In his recent address to Microsoft employees on the 40th anniversary of the company, Bill Gates restated his views on the importance of making “the power of technology accessible to everyone, connect people to each other and make personal computing available everywhere.”
And then, there it was – a very powerful quote: “What matters most is what we do next” he wrote. Let that sink in: What matters most is what we do next.
Lets take a moment to frame the importance of now & next in terms of our GAFE Summit experience this weekend.
Be in the moment – learn, experiment, play, document, ask and savour the joy of learning.
What will you do to
- keep a new connection
- document your learning
- share your reflections
- change your practice
- make your learning visible and/or
- nurture those around you?
It is up to you. What is your NEXT?
Resources: Read Bill Gates email address to Microsoft employees email address.
I recently had an opportunity to enjoy a site visit to John Mahood PS, a WRDSB K-5 school to see a their technology use in action.
Under the leadership of principal Tracy Tait, the staff has been working hard over the last 3 years to explore new effective ways to utilize technology to enable student learning in new ways, change and improve practice and share their successes.
The traditional lab at the school has been dismantled and the desktops have been redistributed throughout the school. The mobile technology (iPads and Chromebooks) within the school has been allocated so that each classroom has a minimum of 6 to 8 devices to share among the students. The lab space is now used as a “tech lounge” – more of a flexible creative work space.
In a site walk through, Tracy commented that she expects staff to integrate mobile technology into the learning environment as part of their daily practice. I enjoyed observing a couple of classes during silent reading time and seeing that student had a choice in both what they read and HOW they read it: paper based, via iPads or Chromebooks. Talk about a great example of student voice and choice!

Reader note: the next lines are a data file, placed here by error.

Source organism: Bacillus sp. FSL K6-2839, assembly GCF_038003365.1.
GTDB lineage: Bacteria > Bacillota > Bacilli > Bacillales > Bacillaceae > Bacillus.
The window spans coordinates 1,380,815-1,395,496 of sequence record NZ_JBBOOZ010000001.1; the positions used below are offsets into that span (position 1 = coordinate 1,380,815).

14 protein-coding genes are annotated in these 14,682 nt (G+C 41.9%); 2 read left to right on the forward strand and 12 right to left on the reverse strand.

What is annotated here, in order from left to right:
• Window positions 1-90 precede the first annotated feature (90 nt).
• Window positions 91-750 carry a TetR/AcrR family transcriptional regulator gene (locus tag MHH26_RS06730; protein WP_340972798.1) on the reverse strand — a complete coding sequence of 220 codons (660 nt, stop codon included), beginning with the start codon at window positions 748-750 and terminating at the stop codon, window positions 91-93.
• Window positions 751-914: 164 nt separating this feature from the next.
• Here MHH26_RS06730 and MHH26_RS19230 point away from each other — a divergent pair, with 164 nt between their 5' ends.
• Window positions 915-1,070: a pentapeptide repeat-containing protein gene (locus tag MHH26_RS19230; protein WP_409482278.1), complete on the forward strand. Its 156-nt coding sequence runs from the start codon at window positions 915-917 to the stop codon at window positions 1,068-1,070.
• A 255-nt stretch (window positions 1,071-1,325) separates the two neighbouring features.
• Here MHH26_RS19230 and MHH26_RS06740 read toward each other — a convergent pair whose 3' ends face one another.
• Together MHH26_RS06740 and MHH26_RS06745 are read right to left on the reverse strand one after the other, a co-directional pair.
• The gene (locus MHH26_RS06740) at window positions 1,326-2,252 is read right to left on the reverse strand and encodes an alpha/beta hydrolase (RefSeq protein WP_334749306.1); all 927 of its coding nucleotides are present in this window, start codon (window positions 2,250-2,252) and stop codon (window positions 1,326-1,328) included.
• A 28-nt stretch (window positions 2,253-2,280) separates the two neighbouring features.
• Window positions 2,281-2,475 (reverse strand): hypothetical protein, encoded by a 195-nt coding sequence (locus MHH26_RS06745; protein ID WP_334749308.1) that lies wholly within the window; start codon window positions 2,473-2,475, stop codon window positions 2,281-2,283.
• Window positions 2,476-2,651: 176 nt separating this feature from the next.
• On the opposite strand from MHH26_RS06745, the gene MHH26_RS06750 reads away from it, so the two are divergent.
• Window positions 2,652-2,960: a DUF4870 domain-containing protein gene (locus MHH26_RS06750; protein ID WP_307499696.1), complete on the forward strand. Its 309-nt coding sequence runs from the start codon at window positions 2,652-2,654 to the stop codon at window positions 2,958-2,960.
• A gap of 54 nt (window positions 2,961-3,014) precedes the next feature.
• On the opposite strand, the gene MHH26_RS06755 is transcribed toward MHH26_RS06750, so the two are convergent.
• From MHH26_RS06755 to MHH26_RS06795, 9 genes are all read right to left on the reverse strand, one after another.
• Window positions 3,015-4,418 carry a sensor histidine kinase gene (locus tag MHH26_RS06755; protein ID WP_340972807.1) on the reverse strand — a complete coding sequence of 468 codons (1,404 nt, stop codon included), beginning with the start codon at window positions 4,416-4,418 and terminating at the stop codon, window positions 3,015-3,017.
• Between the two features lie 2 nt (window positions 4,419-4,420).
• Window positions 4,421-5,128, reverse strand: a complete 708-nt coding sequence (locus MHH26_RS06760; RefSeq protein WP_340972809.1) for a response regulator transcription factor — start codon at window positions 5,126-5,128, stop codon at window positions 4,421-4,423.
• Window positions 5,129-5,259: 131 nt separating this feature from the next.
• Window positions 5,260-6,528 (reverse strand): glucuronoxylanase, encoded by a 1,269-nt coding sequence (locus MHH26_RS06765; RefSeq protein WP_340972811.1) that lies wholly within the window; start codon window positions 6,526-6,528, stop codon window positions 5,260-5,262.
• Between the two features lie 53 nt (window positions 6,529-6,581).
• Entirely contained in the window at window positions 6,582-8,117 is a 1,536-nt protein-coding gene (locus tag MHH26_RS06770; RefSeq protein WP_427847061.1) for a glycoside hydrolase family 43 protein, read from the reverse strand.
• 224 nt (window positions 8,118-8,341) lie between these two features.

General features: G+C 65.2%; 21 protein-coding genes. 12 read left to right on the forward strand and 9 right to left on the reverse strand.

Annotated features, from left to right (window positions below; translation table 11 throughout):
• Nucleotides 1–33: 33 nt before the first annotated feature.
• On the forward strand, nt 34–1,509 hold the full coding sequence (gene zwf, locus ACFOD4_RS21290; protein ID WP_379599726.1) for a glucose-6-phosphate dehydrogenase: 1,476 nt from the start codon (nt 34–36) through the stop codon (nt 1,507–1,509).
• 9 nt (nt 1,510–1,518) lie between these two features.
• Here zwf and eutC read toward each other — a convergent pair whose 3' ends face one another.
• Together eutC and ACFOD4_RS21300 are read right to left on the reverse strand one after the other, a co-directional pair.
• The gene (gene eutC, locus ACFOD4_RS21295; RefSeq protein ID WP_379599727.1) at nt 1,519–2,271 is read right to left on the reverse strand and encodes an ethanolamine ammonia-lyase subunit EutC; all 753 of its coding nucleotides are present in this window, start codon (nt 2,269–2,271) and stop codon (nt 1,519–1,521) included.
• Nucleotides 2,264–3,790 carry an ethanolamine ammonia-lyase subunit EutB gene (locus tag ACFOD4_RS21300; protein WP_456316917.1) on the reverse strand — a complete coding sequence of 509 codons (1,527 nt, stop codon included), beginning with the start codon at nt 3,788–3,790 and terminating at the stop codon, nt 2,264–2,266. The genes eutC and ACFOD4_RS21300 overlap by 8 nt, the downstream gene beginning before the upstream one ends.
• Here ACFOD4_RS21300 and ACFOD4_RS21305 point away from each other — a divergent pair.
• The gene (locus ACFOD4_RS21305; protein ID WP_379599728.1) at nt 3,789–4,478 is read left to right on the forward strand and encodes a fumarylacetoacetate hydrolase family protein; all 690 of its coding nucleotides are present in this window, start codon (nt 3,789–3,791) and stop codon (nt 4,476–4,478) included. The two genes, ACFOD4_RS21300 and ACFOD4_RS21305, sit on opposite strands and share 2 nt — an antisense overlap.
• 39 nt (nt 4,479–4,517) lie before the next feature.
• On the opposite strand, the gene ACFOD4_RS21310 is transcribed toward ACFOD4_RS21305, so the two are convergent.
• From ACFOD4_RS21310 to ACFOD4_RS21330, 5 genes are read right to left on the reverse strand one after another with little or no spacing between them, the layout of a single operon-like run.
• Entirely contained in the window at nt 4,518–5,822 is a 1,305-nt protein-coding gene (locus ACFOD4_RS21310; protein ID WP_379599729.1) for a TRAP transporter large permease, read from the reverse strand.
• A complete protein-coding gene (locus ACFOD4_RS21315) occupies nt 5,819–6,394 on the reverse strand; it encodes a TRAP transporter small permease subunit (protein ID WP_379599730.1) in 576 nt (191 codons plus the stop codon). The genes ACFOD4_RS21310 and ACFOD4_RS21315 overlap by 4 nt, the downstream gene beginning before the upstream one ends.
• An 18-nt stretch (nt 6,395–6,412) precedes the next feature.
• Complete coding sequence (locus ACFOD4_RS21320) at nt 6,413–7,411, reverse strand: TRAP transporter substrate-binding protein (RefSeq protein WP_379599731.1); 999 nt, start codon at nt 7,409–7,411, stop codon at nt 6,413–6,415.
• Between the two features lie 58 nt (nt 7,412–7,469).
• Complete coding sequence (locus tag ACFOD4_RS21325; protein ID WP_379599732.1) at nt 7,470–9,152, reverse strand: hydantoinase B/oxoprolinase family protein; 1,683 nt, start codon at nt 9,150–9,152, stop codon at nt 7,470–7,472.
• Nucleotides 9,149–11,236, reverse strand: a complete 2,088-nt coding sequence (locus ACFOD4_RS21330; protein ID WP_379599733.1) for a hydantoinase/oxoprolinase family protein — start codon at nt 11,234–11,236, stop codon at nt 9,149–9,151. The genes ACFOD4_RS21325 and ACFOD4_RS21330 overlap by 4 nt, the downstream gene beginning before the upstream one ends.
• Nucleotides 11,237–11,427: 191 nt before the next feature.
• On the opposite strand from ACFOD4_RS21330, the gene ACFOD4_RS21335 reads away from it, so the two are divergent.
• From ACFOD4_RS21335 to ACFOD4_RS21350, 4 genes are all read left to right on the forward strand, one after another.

The school focus on choice for students is making a noticeable difference. Several staff commented about technology options providing choice and independence for students. In some cases, the use of technology created benefits in socialization between students both in and out of class. In conversation, it was noted that technology use improves the focus on learning which in turn impacts behaviour in a positive way. In some cases, the use of technology removes frustration when paper and pencil based tasks create an obstacle for students. The result is increased participation through differentiated approaches.
This video captures some of the observations and thinking of students and staff at the school.
Note: The video and story presentations are published with permission.
The Waterloo Region District School Board will host their 3rd annual summit in April 2015.
This will be a 4 day event with the following schedule:
Thursday April 9: Ontario GAFE Technical Community meeting
Friday April 10: Boot Camp courses
Saturday April 11th and Sunday April 12th: GAFE Summit with the EdTech Team.
Details are online at WRDSB hosted GAFE Summit.
Join us for a great professional learning opportunity.